SPECTRUM: China Stumbles on Path to Solar Thermal Supremacy

In the final days of 2018 a 100-megawatt solar thermal generating station capable of running around-the-clock, 365-days-a-year connected to the Northwest China regional power grid. It was a race against time to commission the plant in temperatures as low as -20 celsius—and one that plant designer and builder Beijing Shouhang Resources Saving Co could not afford to lose.

“We must finish on time. Otherwise we may face a heavy financial problem,” says Chen Han, Shouhang’s director for international markets.

Shouhang was racing to beat the Chinese government’s December 31, 2018 deadline to secure a guaranteed price for the plant’s power. The deadline was part of an aggressive demonstration program launched in September 2016 to slash the cost of solar thermal power and catapult Chinese firms to the head of the global pack—much as China did with solar photovoltaics.

Alas, a little more than two years later, China has stumbled on the path to solar thermal supremacy. While Shouhang’s and two more of the program’s 20 approved projects met the deadline, four others were cancelled last year and the remaining 13 projects are in limbo. Continue reading “SPECTRUM: China Stumbles on Path to Solar Thermal Supremacy”

Solar Towers Not Avian Annihilators

Solar power towers have had a reputation as alleged avian vaporizers since preliminary reports of birds being burned in mid-air at California’s Ivanpah solar thermal plant. Their reputation was muddied even more during tests early this year at SolarReserve’s Crescent Dunes power tower, whose intense beams of reflected light recently began generating power in Nevada. California public radio station KCET reported that as many as 150 birds were killed during one six-hour test in January. It is obviously upsetting to imagine birds ignited in the name of renewable energy. But avian mortality is a downside common to many modern human creations—including buildings, highways, and powerlines. Full data on bird mortality at Ivanpah, macabre as it might be, shows the death rate to be small and likely of little ecological significance. “The data does support a low level of avian mortalities and hopefully, through adaptive management and deterrence, it will go even lower,” says Magdalena Rodriguez, a senior environmental scientist with the California Department of Fish and Wildlife. Continue reading “Solar Towers Not Avian Annihilators”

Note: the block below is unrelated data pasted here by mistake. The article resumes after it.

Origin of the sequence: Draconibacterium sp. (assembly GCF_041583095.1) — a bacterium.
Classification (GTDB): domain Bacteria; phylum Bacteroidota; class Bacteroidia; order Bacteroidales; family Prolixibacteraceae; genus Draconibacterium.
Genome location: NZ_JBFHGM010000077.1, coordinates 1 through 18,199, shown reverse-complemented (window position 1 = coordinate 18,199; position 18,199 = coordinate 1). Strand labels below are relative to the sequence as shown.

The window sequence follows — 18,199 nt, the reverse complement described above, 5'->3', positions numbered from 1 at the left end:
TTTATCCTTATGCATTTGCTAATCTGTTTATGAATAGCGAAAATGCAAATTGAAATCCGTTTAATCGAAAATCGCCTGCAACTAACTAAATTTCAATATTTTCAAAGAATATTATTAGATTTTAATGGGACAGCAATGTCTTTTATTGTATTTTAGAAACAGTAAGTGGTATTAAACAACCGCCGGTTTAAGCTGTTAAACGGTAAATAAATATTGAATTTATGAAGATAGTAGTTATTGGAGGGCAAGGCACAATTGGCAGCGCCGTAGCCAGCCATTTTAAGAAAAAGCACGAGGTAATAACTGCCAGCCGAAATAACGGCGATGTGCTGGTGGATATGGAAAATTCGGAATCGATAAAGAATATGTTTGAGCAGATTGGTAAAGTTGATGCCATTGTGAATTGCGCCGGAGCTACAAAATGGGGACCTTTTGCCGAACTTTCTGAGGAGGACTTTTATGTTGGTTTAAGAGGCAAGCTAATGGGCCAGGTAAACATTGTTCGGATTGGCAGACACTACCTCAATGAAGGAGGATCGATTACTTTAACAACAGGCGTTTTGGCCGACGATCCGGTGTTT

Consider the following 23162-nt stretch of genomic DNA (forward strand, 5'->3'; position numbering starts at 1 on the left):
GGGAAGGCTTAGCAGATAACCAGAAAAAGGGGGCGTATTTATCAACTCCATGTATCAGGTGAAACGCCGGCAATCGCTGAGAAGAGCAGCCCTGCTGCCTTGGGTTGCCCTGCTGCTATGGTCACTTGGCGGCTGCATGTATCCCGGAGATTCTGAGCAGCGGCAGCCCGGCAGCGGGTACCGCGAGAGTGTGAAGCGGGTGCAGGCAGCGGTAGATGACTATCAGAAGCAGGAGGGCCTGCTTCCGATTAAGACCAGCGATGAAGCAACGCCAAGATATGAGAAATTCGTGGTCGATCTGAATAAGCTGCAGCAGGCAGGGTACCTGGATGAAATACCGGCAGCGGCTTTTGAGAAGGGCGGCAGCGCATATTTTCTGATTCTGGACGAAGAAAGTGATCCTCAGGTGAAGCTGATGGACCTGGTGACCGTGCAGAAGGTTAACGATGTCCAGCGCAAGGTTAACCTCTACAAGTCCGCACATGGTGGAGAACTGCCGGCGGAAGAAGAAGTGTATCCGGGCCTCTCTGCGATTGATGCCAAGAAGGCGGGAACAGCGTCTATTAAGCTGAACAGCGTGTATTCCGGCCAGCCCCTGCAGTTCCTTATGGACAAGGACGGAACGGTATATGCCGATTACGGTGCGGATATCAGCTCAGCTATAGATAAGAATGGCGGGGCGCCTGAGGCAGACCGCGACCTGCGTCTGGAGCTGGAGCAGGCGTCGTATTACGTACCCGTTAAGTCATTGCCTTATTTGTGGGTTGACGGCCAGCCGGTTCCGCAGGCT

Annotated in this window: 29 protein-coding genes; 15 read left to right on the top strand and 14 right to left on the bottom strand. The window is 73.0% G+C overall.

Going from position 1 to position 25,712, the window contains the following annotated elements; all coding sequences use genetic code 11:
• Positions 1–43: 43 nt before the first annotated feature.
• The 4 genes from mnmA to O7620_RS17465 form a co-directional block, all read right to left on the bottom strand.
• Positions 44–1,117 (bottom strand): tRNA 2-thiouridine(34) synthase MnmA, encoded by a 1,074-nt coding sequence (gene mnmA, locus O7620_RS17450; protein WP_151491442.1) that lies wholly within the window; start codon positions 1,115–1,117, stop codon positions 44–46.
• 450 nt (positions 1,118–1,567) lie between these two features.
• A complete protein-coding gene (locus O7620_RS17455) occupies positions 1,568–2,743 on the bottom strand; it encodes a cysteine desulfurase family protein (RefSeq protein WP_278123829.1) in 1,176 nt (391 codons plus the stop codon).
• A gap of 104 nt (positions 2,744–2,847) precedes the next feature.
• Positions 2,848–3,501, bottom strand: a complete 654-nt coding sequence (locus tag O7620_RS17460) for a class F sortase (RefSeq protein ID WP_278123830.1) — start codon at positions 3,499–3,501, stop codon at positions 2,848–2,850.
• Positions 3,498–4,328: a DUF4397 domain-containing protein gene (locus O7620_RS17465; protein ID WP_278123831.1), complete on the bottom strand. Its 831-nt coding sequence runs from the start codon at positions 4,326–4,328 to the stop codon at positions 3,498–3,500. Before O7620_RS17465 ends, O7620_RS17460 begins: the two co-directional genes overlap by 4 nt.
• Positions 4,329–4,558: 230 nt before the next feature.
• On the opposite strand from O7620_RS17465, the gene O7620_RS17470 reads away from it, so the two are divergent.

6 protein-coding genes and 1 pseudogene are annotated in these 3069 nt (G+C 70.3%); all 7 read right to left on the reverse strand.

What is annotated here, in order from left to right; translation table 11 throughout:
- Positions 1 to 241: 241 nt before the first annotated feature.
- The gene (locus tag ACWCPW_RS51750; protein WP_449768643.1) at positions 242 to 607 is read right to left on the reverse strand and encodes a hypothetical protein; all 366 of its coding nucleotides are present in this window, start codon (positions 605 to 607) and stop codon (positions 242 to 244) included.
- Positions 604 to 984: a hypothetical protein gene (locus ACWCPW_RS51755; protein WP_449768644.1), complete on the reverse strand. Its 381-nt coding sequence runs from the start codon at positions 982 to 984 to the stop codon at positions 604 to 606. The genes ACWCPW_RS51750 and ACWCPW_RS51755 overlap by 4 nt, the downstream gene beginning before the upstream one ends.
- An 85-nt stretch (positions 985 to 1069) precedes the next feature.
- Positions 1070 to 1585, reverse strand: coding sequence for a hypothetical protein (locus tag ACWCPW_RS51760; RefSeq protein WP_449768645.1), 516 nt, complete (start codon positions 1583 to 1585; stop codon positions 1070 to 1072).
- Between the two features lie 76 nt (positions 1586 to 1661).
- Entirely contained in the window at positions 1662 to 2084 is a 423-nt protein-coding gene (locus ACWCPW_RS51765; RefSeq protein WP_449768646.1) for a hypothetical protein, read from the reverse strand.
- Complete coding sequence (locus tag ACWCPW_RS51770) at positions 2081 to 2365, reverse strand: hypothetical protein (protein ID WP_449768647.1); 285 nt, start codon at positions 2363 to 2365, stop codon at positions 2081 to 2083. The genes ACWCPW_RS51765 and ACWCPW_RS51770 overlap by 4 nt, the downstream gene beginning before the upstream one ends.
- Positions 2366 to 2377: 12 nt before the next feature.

The Other Solar Power

Solar thermal power cuts a fascinating contrast with solar photovoltaics and wind turbines — today’s leading renewable energy technologies — besting one on price and the other on quality. Little surprise then that it is being selected for power plants equal in output to large wind farms and ten-times the size of the largest photovoltaic installations.

Whereas photovoltaics employ semiconductors to directly convert sunlight into electricity, solar thermal power stations convert sunlight into heat to generate steam and drive a turbine. This roundabout is, ironically, a huge money-saver. The Abengoa thermal solar power towers in Sevillemirrors, pipes, pumps and steam turbines that form a solar thermal plant cost less than half than an equivalently powerful array of photovoltaics.

Solar thermal cannot similarly challenge wind turbines on cost (at least not at present). But solar thermal plants can store some of the energy they capture and, as a result, produce a much steadier and more reliable supply of electricity than the famously variable wind turbine.

So why then did we hear so much about solar photovoltaics over the past decade and sol little of solar thermal? Because the latter is inherently utility-scale technology, whereas photovoltaic panels provide value one rooftop at a time. Fred Morse, a solar thermal pioneer and currently senior advisor to renewable energy developer Abengoa Solar, likens it to a bakery operating through the depression. “If you had a bakery and you sold cookies or big wedding cakes, during hard times you could sell a lot of cookies,” says Morse. “PV has little niche markets and it could grow and grow and as the price came down it expanded those markets to where it is today.”

These days, thanks to state and (albeit on-again-off-again) federal incentives and record fuel prices, solar power is back to wedding cakes.

For more, check out “Solar without the Panels”

add to del.icio.us : Add to Blinkslist : add to furl : Digg it : add to ma.gnolia : Stumble It! : add to simpy : seed the vine : : :